Average is not good enough … Our goal at Family Investment Center is excellence. We find excellent investment products and supervise an excellent service package. We maintain a library of excellent research materials and financial planning resources. We also demand top safety and security for our clients.
We won’t settle for average. We continually seek top managers or securities and meld them into superior custom portfolios. Each palette of investments is carefully tailored to personal or family goals. We enlist excellent managers, research, resources, and effort for our clients. Don’t settle for average. You deserve excellence.
Please search our blog posts for answers to common investment questions, and we look forward to sharing our knowledge and experience with you first-hand.
Books are unique in their ability to inspire, inform and shape philosophies – all through the power of the written word. We’re entering a time of year where we can take a book to our porches and read in comfort. Consider these books for investment advice or just to get a good read for the pure enjoyment of it, each of which comes from a team member at Family Investment Center.
Dan Danford, CEO:
Nudge, by Richard Thayer
This Nobel Prize winner takes on the traditional notion that “more is better,” and turns it on its head. Thayer explains that most people choose better when they have fewer options. Ever witness a Starbucks first-timer labor over the menu? With a little guidance from a “professional,” they can be guided down the right path to something they will like. This is the same logic that can be used in guiding clients who need investment advice.
Fortunate Son, by John Fogerty
If you’re a rock and roll fan, this is a must-read. John Fogerty, the man behind Credence Clearwater Revival, has had a number of ups and a handful of downs. He chronicles them in this book. Fogerty also touches on what it means to live a creative life and how that approach can be used in things other than rock and roll.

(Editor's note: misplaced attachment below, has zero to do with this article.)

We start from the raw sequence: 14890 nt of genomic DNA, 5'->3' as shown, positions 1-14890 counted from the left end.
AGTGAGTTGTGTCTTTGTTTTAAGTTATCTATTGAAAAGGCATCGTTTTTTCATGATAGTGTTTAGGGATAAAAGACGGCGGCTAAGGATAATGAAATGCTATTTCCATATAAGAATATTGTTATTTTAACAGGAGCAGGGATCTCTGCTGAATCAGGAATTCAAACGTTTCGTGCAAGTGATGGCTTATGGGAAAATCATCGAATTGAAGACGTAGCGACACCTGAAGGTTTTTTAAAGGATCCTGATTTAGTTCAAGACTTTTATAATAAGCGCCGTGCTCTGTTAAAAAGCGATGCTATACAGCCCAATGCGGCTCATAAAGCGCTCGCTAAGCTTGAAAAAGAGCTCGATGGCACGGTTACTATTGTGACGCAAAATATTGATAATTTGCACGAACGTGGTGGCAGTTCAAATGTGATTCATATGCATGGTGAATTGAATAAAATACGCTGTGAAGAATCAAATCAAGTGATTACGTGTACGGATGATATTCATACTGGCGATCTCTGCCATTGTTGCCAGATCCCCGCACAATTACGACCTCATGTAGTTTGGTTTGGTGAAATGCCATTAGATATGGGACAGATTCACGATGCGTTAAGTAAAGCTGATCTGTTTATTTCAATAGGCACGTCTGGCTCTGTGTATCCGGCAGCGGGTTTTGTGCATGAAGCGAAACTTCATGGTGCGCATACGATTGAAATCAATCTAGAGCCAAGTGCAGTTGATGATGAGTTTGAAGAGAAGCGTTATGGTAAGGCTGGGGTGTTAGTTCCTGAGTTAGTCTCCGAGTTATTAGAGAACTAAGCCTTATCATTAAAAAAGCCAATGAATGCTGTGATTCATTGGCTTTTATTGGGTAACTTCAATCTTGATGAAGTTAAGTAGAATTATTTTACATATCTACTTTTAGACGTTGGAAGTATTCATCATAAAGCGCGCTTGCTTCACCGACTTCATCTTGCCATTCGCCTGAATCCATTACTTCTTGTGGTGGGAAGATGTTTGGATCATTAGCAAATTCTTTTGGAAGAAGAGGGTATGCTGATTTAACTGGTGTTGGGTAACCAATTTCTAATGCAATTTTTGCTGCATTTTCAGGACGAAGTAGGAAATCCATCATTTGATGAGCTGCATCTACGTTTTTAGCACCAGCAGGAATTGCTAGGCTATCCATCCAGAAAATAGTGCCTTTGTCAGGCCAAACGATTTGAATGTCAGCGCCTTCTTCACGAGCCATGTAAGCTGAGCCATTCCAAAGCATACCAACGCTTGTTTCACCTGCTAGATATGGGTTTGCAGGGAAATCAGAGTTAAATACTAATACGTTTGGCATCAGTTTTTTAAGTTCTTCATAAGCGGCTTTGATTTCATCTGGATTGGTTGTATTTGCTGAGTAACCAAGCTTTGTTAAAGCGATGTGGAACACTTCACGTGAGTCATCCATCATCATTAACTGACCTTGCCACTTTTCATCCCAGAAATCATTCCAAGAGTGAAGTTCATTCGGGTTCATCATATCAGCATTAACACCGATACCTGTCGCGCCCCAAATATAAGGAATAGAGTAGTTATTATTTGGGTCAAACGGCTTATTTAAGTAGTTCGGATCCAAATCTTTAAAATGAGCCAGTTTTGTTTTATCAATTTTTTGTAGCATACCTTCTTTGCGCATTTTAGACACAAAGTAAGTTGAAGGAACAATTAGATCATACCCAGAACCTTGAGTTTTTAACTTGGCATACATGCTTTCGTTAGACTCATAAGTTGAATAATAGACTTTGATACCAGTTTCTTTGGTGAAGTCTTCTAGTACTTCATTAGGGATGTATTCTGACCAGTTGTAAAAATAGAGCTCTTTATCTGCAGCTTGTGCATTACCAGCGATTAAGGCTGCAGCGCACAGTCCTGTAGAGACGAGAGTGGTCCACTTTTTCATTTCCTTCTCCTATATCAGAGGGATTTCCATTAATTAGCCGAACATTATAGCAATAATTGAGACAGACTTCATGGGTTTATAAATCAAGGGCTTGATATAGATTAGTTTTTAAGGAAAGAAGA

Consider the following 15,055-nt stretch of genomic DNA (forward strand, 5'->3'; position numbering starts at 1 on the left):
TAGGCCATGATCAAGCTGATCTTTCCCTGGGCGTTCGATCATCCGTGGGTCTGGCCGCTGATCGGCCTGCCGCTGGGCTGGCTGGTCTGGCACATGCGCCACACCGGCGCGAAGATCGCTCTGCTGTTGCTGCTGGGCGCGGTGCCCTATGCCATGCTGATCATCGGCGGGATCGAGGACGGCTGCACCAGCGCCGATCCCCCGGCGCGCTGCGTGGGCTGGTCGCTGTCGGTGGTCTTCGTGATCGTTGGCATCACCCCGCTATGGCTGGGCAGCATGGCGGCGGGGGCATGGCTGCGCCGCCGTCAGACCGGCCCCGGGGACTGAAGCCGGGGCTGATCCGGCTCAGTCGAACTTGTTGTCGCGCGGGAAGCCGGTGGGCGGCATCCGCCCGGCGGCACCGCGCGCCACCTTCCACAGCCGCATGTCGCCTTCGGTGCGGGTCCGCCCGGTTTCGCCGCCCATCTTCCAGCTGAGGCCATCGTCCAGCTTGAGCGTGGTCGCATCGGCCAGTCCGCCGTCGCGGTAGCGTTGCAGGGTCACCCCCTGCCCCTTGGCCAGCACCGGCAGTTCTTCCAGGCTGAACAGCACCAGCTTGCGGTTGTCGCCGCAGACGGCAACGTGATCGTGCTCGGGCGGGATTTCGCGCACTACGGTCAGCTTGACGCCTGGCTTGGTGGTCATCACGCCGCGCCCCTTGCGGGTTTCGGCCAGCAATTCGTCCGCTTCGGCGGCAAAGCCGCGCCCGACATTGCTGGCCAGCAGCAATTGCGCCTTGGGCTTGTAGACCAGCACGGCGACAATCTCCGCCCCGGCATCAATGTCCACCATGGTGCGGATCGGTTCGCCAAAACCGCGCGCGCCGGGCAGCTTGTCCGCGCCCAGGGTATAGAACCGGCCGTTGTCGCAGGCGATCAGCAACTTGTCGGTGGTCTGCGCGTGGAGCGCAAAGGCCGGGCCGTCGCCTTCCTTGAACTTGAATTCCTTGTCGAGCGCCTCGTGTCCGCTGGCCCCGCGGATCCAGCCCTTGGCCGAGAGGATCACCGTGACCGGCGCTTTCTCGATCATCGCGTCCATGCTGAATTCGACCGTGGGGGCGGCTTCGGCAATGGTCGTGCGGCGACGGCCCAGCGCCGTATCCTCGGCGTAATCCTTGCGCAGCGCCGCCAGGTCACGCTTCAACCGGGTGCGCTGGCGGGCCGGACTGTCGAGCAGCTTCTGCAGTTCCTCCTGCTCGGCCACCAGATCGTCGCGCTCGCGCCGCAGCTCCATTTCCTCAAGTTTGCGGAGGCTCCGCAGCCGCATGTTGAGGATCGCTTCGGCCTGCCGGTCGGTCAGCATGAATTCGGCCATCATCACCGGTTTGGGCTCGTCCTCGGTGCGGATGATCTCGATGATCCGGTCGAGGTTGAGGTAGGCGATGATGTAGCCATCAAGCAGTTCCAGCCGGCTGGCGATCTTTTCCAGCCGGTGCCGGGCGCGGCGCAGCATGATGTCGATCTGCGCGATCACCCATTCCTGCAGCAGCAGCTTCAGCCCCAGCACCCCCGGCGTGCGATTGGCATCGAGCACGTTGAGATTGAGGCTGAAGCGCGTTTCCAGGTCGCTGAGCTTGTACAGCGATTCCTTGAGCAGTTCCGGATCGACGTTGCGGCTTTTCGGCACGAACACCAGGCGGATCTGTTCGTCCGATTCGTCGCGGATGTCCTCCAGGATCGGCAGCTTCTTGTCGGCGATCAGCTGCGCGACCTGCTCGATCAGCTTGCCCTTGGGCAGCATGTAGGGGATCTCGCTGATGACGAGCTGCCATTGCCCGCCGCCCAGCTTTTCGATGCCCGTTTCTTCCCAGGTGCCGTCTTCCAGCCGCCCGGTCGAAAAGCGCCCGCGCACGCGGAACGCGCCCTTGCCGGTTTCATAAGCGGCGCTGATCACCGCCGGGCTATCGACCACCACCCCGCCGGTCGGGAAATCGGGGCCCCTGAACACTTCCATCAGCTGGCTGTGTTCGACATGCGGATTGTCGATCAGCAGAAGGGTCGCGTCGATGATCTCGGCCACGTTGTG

Quiet, by Susan Cain
As much as 40% of us are introverts. While the extroverts are often the most rewarded for their outgoing and big personalities, the traits that make an introvert the way they are can also be found in successful people. Cain writes that churches are built for extroverts, as are sales and marketing models. However, introverted traits, such as a passion for reading, writing and understanding various philosophies, are responsible for the success of many people.
The End of Power, by Moises Naim
Naim explores how the 24/7 news and social media cycles influence the seats of traditional power. Power is diminished everywhere, including in politics, economics and social culture, by the new order of worldwide openness. There are no secrets anymore, which means the “knowledge leverage” as we knew it is gone. You can find data about anything, yet converting it to usable information and making it operational is where you will find value.
Richard C. Salmen, President:
The Power of Full Engagement: Managing Energy, Not Time, is the Key to High
Performance and Personal Renewal, by Jim Loehr and Tony Schwartz
The central premise of the book is that energy, not time, is the fundamental currency of high performance. The challenge of great performance, as Schwartz and Loehr discuss in these chapters, is to manage your energy more effectively in all dimensions to achieve your goals. Four key energy management principles drive this process, and they lie at the heart of the change process and are critical for building the capacity to live a productive, fully engaged life.
Chris Steins, Investment Advisor:
The Total Money Makeover, by Dave Ramsey
Even young adults have read this book and used its contents to assist them in taking a healthy approach to managing money. Want to know how to lay the groundwork for a more advantageous financial lifestyle? This book can help you. Need to get out of debt? This book will offer ways to do that. Want to be better prepared for retirement? Dave Ramsey has some ideas for you.
Laura Holthaus, Investment Advisor and Chief Compliance Officer:
48 Days to the Work You Love: Preparing for the New Normal, by Dan Miller